Billmon, as he's wont to do, nails it:
Conservatives, of course, froth at the use of such terms, which is why the propaganda machine immediately zeroed in on Durbin's reference to an extreme nationalist party that flourished in a certain central European country in the 1930s and early 1940s. Just as they popped a vein over Amnesty International's use of a Russian word for forced labor camp.
Strictly on the facts of the case, they are correct: The American archipelago is just a series of flyspecks compared to its Soviet predecessor. At its peak, the Soviet gulags held an estimated 2.5 million prisoners. The number of deaths -- by torture, execution, disease or deliberate starvation -- has to be counted in the hundreds of thousands, if not millions. The KGB, meanwhile, set a record for the assembly-line murder of political prisoners that I don't think has been matched since, not even by that wannabe Saddam.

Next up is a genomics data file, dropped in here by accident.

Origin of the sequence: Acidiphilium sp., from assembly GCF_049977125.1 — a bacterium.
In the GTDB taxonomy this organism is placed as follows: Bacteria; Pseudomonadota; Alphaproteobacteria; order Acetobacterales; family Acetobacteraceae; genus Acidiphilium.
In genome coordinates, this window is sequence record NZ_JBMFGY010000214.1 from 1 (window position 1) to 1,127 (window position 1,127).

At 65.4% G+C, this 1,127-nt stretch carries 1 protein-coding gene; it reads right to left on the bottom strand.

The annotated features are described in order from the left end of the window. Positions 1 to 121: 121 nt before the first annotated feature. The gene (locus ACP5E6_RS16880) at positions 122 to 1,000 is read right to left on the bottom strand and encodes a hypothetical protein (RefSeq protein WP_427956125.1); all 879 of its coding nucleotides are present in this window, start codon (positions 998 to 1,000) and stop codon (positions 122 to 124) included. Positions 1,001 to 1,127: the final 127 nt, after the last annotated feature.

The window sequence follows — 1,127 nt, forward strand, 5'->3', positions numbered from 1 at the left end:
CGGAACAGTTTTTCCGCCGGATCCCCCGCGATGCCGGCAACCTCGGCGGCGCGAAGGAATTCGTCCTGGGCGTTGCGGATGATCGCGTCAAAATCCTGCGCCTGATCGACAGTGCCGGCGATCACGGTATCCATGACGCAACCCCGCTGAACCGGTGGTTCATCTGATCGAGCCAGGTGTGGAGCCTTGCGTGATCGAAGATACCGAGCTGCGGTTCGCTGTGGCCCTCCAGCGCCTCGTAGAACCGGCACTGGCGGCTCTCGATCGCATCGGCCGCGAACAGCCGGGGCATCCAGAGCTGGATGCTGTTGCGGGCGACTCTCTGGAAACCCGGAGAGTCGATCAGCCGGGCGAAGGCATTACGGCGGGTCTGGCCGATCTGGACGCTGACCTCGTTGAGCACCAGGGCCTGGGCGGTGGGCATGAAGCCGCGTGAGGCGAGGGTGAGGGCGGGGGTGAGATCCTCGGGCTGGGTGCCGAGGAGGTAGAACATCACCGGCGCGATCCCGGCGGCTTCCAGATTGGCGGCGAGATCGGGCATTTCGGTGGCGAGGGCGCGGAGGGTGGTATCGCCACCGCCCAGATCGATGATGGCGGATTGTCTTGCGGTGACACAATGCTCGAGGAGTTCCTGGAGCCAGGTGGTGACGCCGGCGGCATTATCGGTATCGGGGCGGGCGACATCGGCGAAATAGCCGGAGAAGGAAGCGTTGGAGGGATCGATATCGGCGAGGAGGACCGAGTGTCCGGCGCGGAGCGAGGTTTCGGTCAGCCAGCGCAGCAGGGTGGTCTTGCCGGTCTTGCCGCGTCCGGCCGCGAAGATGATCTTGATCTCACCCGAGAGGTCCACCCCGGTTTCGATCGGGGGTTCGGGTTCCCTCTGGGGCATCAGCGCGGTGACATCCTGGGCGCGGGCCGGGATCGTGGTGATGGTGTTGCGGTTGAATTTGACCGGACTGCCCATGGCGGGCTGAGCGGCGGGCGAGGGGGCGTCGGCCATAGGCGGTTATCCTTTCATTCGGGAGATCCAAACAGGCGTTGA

As for the central European extremist leader, well, we all know what he did.
I guess that's enough to satisify most conservatives. (Maybe they should print up some bumper stickers: "America: Still better than Stalin.") But some of us have slightly higher expectations of a modern parliamentary democracy.